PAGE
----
So it’s done. Donald Trump is President of the United States of America.
I’m not a fan and haven’t been since a high school teacher assigned his book, “The Art of the Deal”, for students to read. This was many years ago, but even then I recognized him as an arrogant man full of bragging rather than any particular brilliance. To conservatives, he is God’s gift to unrestrained capitalism — his often deplorable behavior brushed off as the just the eccentricities of a genius. To me, he’s just another bully like the ones who tormented me in those very same high school hallways.
I do hope Mr Trump is successful — conditionally. I hope that his success in political office results in greater prosperity for ordinary men and women. This measure of success will rely greatly on how much Trump and a Republican-ruled Congress beholden to special interests prod the powerful in society to allow their swollen fortunes to trickle down to the rest of us. The American Middle Class hasn’t gotten a raise in 15 years. After adjusting for inflation, U.S. median household income is essentially unchanged since the end of the Reagan administration. The 400 wealthiest Americans have as much wealth as the poorest 150 million Americans!
Despite his populist message — which I obviously do not disagree with — I have worries that nothing will change under Trump in favor of the average American citizen struggling to pay his or her bills; let us pray I am wrong. Why the doubt? Well, for one thing, President Trump’s Cabinet picks have a combined net worth of more than $14 billion, based on estimates from Forbes and other sources. How can they possibly relate to what the struggle is like for most people? What motivation do they have to change any of the status quo?
If the extremely wealthy want continued policies that boost their affluence, they should sacrifice some share of their horde of cash to reinforce the illusion that what’s good for them is what’s essential for the rest of us. Otherwise, they may not find things so friendly outside of their gated communities in four years. Let us pray that the Trump era is NOT another Gilded Age with a cast of new Robber Barons. From the early look of things, the wealthy stand to become a lot wealthier while defense contractors are salivating at the prospect of unrestrained military spending in order for the draft-dodging Commander in Chief to appear tough while simultaneously cowering to Vladimir Putin.
The Russian connection to this election is very disturbing, along with the fact that President Trump refuses to sever business ties that could be used to personally enrich his family by affecting public policy. This is a man who owes foreign state-run banks untold millions of dollars. He hasn’t produced his tax returns, so how can he possibly be held accountable? He’s also managed to discredit the press, which is one of the few entities that could investigate his actions. A president blindly trusted is a corruption scandal just waiting to happen: the Art of the Steal!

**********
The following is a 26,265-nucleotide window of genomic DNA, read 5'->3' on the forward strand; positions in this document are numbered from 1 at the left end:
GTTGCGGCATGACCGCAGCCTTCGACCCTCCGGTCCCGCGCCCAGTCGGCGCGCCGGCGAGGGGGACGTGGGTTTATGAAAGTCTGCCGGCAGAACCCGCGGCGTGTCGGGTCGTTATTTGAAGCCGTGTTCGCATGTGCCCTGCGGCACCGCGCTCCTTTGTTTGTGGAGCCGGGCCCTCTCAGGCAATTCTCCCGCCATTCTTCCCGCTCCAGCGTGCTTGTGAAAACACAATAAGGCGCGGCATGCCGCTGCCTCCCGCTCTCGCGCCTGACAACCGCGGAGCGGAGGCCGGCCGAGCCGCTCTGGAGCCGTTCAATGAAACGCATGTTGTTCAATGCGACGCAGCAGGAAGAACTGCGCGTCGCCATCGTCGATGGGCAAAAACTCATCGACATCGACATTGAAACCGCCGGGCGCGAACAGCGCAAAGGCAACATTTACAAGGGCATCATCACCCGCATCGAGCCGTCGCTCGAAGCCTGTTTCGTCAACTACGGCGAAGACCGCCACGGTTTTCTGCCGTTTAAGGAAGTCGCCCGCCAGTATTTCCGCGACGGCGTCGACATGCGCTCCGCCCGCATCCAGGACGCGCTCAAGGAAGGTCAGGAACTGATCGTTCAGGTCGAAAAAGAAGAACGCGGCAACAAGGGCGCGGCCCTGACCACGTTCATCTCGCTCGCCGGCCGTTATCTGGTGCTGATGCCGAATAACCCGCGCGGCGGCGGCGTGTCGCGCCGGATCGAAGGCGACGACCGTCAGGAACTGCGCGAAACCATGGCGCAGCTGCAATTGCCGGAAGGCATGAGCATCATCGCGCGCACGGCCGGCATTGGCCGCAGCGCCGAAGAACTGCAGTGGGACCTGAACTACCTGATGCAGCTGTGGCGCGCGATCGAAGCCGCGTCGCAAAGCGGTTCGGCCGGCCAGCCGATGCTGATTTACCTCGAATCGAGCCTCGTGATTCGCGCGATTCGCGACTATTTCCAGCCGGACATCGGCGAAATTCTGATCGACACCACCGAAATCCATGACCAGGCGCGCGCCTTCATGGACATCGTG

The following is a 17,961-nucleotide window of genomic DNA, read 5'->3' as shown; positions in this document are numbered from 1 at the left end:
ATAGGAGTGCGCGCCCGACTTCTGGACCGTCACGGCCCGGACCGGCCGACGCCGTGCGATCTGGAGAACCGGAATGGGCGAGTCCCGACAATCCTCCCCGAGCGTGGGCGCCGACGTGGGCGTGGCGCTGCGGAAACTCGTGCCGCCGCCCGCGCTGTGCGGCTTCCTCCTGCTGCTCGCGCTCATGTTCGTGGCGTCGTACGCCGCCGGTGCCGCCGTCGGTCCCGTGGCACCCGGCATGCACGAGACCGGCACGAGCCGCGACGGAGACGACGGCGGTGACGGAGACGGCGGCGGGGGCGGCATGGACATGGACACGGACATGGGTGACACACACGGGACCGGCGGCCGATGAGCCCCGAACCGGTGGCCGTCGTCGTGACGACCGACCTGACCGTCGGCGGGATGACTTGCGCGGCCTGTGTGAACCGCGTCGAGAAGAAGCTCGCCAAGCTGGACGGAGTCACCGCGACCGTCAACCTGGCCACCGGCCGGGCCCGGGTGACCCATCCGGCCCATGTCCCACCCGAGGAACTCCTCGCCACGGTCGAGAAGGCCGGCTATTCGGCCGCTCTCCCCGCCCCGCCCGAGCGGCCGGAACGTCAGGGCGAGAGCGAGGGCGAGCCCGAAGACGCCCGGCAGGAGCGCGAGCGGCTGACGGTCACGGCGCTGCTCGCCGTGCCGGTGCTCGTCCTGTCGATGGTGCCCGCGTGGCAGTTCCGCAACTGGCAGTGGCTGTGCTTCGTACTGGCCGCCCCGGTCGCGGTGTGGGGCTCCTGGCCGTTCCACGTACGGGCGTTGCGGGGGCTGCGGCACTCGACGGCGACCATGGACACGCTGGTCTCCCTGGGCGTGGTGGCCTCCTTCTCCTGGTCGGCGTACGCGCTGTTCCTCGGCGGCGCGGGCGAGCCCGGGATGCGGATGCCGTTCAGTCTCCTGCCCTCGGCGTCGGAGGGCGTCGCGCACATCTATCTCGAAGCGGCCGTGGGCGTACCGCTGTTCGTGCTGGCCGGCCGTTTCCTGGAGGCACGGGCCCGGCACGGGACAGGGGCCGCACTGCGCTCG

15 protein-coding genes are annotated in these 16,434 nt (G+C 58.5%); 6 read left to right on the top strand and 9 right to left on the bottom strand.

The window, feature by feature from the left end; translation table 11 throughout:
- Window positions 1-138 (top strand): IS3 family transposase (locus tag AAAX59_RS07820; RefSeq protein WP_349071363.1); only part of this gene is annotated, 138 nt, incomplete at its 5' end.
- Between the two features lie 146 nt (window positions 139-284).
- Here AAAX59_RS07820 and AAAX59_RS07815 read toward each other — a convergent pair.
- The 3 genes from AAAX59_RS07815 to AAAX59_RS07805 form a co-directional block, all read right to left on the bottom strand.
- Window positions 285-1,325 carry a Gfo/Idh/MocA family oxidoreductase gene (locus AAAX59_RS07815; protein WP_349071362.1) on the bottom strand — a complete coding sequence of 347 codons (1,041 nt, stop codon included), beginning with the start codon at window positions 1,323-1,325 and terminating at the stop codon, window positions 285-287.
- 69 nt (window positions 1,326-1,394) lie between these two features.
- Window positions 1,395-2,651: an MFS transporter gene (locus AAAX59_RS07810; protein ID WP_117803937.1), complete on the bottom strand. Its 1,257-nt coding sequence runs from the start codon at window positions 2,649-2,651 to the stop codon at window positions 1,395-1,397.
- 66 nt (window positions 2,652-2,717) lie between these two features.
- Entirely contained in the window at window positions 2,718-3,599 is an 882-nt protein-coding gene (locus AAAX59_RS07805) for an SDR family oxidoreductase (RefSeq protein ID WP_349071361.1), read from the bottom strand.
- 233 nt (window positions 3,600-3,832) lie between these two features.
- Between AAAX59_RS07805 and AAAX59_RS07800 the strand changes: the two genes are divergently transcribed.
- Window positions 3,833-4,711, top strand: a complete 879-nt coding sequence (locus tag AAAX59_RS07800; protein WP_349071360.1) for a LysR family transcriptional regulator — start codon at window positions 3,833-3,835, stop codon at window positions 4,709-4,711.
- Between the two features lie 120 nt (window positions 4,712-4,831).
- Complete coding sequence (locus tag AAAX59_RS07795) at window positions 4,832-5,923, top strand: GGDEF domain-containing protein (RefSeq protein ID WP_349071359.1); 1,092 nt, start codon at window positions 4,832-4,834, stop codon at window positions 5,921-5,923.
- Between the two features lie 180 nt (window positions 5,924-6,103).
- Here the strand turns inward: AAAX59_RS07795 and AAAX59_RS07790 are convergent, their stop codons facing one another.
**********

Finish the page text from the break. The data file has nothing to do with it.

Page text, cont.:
Conservatives are, of course, saying that everyone should stop protesting and become unified. It’s a little game they play. Bash Bill Clinton, then imply that it is unpatriotic to criticize George W. Bush. Hold racist Tea Party rallies calling Barack Obama a terrorist, then shush the rest of us for pointing out that Trump is a deeply unqualified candidate with some very troubling issues. It’s a neat magic trick how everything a Democratic president is criticized for suddenly becomes no big deal under a GOP-run White House.
The most disappointing thing about the 2017 election, for me, was that the Republicans were rewarded by the public for their cynical campaign to obstruct President Obama at every turn and do little to help Americans who were struggling. They put their party and their political futures ahead of the interests of their constituents. What incentive do the Democrats have now to play nice and go along with whatever they want?
I actually feel a little sorry for Trump, only because the adoring crowds he is addicted to are gone home, and he will now catch flack and fire from every side, including those same snakes Paul Ryan and Mitch McConnell. It’s obvious progressives want to deny him a second term, but establishment Republicans have gotten what they needed from Trump (a win over Hillary Clinton and control of the Executive Branch). I’m sure they would much rather deal with Mike Pence than this clown who spouts off his mouth on Twitter and insults GOP Congressmen as they sit behind him at the Inauguration. Trump has pissed off the intelligence community, and he’s badgering industries to do things that might affect their bottom lines. Think about it.
As much as I dislike him, I pray for the safety of our new president and his family. I pray that he’s still alive in four years so Democrats can beat him fair and square based on his record. It would be just like them to paint Trump as a martyr, framing some country we could bomb, while preserving the status quo and having Pence, installed as President, in a position to get a sympathy vote. As things stand, an alive and well Trump running for re-election in four years will have an uphill climb as progressives are now agitated and mobilizing. Trump’s doing nothing to unite the country — just piling on more red meat for his base. Don’t put it past our government to orchestrate a tragedy in order to muscle the opposition to be silent or else look treasonous. That’s the backdoor path to unity, using fear and social pressure to silence dissenting voices and perspectives. How easily we forget the build-up to invading Iraq…
It’s time to judge President Trump, not on how much we dislike Barack Obama or Hillary Clinton, but rather, how well of a job he does as the leader of the free world.
One thing we can all agreed upon: the next four years are going to be fascinating to watch.